Barcelona Benediction

Barcelona Benediction

Detours in Life

Pentecost 32


Over two decades ago I moved to another part of the country that was heavily populated.  As is the case with large metropolitan areas, several of the major thoroughfares were under construction.  Detours were in place as roadways were rehabbed, refurbished, and retooled for the increasing number of cars and trucks that traveled them daily.  For ten years we followed the detour signs until the detours became more familiar than the actual interstate highway.


The mayhem and chaos of terrorist attacks have once again taken over the international news.  The scenes of crowds running, people being sheltered in place, and the all-too-familiar wail of emergency responders replaced the sounds of a busy city this week in Barcelona, Spain.


As is my habit, this blog went dark out of respect for the double-digit number of victims killed and the greater number physically injured.  Such events make even the strongest of us want to hide in our houses and crawl under the covers.  This is not the time for silence, however.  It is a time for action.


The Barcelona attack on Thursday was not an isolated event.  Wednesday night a house exploded killing one person in the Spanish town of Alcanar and injuring the firefighters and police who responded to the call.  Thursday a white van careened onto a crowded pedestrian mall in Barcelona with the afore-mentioned casualties.  Spanish Police on Friday shot and killed five people wearing fake bomb belts who staged a car attack in a seaside resort in Spain’s Catalonia region hours.  Authorities said the back-to-back vehicle attacks — as well as the explosion earlier this week elsewhere in Catalonia— were connected and the work of a large terrorist group.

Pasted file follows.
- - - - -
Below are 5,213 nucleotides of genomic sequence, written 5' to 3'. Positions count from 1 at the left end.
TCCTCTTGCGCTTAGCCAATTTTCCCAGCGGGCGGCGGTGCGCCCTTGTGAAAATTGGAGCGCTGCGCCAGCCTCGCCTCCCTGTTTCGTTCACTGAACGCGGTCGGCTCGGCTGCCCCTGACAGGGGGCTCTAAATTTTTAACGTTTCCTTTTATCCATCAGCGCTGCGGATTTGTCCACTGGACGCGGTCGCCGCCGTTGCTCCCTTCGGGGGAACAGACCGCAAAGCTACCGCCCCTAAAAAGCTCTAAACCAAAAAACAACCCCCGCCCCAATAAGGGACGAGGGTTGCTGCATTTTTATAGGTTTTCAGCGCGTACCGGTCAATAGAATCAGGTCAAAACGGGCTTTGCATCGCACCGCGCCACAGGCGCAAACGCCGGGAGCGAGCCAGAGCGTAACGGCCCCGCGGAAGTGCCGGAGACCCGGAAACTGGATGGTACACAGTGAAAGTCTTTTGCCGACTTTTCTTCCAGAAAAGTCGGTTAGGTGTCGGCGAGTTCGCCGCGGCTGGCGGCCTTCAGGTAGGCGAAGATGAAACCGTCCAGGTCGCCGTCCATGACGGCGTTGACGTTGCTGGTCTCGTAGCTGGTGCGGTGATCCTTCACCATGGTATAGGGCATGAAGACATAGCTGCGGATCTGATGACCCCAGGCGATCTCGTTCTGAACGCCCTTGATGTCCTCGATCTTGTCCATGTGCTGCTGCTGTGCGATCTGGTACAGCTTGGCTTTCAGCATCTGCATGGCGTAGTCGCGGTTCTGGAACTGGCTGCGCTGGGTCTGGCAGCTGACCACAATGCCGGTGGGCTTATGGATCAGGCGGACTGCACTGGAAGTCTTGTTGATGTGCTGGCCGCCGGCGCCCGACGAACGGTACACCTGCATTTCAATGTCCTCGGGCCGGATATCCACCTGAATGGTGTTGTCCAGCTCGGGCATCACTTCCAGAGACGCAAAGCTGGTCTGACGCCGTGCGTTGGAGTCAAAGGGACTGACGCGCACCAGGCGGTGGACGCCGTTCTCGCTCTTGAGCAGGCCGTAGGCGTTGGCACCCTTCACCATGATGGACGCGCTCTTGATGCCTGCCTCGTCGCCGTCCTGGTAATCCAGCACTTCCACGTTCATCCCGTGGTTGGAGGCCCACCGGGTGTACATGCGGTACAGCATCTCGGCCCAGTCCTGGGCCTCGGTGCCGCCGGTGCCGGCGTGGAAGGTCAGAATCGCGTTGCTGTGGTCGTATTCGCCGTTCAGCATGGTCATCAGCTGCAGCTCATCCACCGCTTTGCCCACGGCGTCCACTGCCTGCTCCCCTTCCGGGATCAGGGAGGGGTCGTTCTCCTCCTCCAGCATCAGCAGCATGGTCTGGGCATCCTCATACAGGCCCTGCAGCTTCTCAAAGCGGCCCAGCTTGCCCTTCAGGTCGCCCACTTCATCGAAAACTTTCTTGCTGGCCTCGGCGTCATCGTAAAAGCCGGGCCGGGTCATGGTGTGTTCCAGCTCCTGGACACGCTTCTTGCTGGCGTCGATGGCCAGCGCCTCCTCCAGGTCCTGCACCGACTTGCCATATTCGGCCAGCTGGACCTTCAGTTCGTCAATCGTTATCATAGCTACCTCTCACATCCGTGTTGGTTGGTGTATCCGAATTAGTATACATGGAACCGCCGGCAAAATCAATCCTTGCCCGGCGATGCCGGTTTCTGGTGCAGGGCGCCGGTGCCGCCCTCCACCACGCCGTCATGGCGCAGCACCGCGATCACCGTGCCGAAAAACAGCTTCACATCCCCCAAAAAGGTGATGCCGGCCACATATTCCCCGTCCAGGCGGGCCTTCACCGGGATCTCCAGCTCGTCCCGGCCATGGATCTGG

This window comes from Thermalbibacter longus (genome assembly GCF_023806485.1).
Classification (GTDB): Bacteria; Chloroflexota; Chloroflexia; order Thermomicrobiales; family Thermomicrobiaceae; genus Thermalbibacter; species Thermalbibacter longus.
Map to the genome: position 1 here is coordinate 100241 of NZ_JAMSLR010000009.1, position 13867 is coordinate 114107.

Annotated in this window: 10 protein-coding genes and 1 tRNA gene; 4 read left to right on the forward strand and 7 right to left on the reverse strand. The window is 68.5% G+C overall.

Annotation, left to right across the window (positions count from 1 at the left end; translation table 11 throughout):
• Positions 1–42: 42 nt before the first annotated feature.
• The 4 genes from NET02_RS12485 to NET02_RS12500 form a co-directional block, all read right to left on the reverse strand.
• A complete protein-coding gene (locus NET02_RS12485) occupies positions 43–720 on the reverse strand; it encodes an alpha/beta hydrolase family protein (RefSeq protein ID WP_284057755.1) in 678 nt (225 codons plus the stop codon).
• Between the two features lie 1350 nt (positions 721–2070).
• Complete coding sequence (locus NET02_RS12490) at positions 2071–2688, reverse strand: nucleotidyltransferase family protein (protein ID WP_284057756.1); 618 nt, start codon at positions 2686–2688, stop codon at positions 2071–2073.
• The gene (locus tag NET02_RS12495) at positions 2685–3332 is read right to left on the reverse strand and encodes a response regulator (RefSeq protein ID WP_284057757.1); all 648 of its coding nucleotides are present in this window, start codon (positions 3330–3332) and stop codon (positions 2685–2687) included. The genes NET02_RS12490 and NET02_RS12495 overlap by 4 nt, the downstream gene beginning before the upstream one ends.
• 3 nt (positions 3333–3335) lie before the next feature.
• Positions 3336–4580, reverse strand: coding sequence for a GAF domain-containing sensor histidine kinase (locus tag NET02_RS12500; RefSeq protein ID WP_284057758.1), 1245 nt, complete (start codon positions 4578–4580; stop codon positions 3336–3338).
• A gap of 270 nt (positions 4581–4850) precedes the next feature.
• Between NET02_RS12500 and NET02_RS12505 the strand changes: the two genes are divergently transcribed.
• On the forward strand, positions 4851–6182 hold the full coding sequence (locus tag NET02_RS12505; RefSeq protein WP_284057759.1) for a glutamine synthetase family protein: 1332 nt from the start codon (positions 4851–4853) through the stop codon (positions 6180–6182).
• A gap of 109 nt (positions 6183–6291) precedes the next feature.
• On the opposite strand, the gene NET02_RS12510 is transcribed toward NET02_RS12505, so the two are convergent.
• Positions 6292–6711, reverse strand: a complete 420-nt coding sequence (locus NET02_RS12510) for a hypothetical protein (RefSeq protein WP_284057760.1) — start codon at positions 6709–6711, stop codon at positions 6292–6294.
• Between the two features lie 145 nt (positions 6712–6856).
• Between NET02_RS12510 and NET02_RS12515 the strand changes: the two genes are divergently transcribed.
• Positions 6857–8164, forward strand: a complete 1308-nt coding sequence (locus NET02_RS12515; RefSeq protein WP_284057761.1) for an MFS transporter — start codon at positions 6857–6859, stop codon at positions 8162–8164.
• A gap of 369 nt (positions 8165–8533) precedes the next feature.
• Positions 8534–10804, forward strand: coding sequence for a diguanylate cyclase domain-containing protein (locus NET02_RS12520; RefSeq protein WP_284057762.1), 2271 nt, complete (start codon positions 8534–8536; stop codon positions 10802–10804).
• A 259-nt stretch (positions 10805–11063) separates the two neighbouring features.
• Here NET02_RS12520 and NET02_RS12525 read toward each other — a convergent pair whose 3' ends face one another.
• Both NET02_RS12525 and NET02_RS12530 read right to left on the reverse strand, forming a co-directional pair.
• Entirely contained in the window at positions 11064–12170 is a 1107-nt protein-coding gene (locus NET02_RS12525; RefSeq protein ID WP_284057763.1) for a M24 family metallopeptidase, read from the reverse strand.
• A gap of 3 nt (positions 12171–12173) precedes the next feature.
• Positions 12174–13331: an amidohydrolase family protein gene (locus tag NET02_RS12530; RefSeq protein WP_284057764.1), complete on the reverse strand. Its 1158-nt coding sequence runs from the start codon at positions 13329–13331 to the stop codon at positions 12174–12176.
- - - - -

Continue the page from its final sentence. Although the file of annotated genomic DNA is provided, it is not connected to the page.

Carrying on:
Today crowds chanted “No tinc por” meaning “I’m not afraid” in Plaça de Catalunya, Barcelona following the minute silence observed for the victims of the attack in the city.  This is not the time to cower, believing our silence will not only save us but prevent future attacks.  We need to respect freedom of speech and we can without condoning violence.


Last weekend a rally was held in Charlottesville, Virginia, the home of the US President Thomas Jefferson.  The result was bedlam and the death of three people, one attending a protest rally to the original white supremacist/nep-Nazi rally and the other two law enforcement answering the call to assist in trying to resolve chaos.  The events Charlottesville were neither sad nor tragic; they were failure. The so-called supremacists did not act supreme in any way. The other side did not show love for all – emphasize – all. We cannot say we are better if we do not act it. We cannot claim love for all mankind if we only mean we love those we like.   At the end of the day, Charlottesville was a lesson in identifying none of us are supreme, right, or seeing the “other” person as equal. It was a mirror reflecting misguided energy.


Instead of traveling to march, we need to walk… walk across town to feed the poor, help the homeless, tutor a child, donate to your community, hold the door and smile at a stranger. The best way to support your vision of and for humanity is to be humane.  Instead of spending money on training camps for future terrorists, we should spend money on feeding the hungry, caring for the poor, discovering cures for the illnesses that affect all people.


Nature cannot exist apart from its many segments. The sun dries up the rain as it creates new life. Animals need plants; water needs the soil for filtration. We all have a purpose, not a place.   We failed in Charlottesville.  The terrorists failed in Spain.   No death should be a battle cry. It should become a motivation for us all to be better, to use the life we have to live humanely. We are, after all, human – all of us.  What will we choose – chaos or community?